Please let us know your experience with glass to metal seal

Every fusor and fusion system seems to need a vacuum. This area is for detailed discussion of vacuum systems, materials, gauging, etc. related to fusor or fusion research.
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Richard Hull
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Re: Please let us know your experience with glass to metal s

Post by Richard Hull » Thu Nov 06, 2014 5:57 pm

One of our local HEAS guys, Tim Raney, has worked extensively with both house keeper seals, graded seals, (U glass), and nitrited tunsten rod.. the bulk of them leaked until he started using delecate 20 mil tungsten rod and backing all seals with TorrSeal. Making a good glass to metal seal that is forever proof against leaks is an art for the amateur and a science for the manufacturer.

I have found that using old vacuum tube contacts by first breaking of the tip to kill the vacuum and then diamond sawing the lower half of the tube with contacts away. This will yield a nice feed through once the tube element are cliped away. Melting and joining a good finished, manufactured product to a home built project of glass always works well. This is not a solution for all projects, but will get many jobs done fast and forever.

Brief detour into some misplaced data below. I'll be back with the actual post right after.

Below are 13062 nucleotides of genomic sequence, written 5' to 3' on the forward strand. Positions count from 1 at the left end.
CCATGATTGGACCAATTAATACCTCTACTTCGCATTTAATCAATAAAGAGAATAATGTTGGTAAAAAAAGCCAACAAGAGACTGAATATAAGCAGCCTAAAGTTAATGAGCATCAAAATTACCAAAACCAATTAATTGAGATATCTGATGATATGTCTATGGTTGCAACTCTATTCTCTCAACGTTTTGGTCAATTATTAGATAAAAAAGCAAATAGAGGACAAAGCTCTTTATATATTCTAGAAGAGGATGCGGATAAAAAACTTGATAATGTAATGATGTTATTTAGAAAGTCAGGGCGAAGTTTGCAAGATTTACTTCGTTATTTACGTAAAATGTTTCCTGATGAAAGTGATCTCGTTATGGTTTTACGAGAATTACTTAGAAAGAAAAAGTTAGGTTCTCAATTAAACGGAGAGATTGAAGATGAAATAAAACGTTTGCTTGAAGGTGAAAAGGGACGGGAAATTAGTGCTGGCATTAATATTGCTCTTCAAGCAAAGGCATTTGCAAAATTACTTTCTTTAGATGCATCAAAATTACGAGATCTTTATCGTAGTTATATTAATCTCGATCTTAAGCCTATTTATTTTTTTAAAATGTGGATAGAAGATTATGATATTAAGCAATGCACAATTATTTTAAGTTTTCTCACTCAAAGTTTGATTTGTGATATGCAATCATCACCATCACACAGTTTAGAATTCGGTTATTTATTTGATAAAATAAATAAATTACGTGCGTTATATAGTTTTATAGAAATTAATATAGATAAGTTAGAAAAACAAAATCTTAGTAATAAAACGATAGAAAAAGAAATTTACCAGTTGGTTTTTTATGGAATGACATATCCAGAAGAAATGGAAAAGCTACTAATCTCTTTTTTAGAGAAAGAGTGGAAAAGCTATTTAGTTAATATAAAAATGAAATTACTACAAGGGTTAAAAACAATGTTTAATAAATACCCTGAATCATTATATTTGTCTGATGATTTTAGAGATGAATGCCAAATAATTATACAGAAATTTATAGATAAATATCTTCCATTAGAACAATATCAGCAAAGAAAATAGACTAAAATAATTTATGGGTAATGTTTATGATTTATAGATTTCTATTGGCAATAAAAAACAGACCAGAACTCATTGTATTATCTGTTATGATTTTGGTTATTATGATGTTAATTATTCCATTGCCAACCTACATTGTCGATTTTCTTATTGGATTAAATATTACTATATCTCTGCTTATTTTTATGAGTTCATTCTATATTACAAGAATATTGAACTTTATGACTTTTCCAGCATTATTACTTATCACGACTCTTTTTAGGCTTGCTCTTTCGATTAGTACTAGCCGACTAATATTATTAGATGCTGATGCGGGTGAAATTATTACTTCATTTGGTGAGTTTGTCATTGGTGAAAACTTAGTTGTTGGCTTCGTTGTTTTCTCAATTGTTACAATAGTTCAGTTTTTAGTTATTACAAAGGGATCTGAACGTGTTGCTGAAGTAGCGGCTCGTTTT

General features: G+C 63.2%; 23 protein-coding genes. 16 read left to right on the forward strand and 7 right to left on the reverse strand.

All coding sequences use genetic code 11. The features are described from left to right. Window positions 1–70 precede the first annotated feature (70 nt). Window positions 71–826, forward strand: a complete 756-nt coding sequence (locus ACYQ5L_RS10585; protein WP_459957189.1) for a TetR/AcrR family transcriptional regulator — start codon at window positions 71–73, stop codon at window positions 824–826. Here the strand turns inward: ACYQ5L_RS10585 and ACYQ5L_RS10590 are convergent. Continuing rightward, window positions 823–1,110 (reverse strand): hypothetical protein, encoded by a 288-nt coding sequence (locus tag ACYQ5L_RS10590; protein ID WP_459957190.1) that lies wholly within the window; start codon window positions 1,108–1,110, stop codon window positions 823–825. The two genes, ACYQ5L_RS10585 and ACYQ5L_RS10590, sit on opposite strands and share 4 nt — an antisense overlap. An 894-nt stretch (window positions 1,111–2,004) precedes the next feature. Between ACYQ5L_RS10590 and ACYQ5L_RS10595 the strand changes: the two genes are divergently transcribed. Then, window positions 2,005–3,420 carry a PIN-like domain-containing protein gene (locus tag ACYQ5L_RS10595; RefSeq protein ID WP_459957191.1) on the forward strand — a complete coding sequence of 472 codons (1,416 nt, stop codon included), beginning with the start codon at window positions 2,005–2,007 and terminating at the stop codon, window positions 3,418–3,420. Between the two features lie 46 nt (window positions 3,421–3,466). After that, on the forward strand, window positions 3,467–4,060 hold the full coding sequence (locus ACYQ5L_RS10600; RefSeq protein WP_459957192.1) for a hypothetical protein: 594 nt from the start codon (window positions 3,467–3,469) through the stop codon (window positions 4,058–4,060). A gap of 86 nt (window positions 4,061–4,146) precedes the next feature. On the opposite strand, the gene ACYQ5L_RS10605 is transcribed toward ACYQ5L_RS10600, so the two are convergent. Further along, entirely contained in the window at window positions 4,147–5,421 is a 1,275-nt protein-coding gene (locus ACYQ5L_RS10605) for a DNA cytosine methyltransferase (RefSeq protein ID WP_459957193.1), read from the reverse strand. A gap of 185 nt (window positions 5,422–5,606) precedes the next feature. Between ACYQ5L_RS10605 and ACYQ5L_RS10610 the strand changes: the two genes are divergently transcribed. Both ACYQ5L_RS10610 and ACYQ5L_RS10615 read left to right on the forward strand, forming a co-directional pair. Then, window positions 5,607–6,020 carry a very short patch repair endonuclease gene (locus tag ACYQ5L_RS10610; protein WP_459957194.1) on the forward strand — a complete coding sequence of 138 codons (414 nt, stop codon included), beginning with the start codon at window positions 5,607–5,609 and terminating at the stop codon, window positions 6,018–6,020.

HV feed throughs are best done with a top part of the classic and commonly found 1B3GT or any anode capped HV rectifier or dead transmitting tube. Why fight city hall when 50 cents will get you a factory done glass to metal sealed tube at a hamfest. Don't over look ceramic tube options.

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Re: Please let us know your experience with glass to metal s

Post by Jerry Biehler » Fri Nov 07, 2014 4:19 am

There is also the method of using indium metal to solder glass to metal. Indium will wet just about anything.

But going from 70mm glass to metal? Yikes. You could do a transition from kovar to glass and then weld the kovar to your tubing like on an ion gauge.

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Re: Please let us know your experience with glass to metal s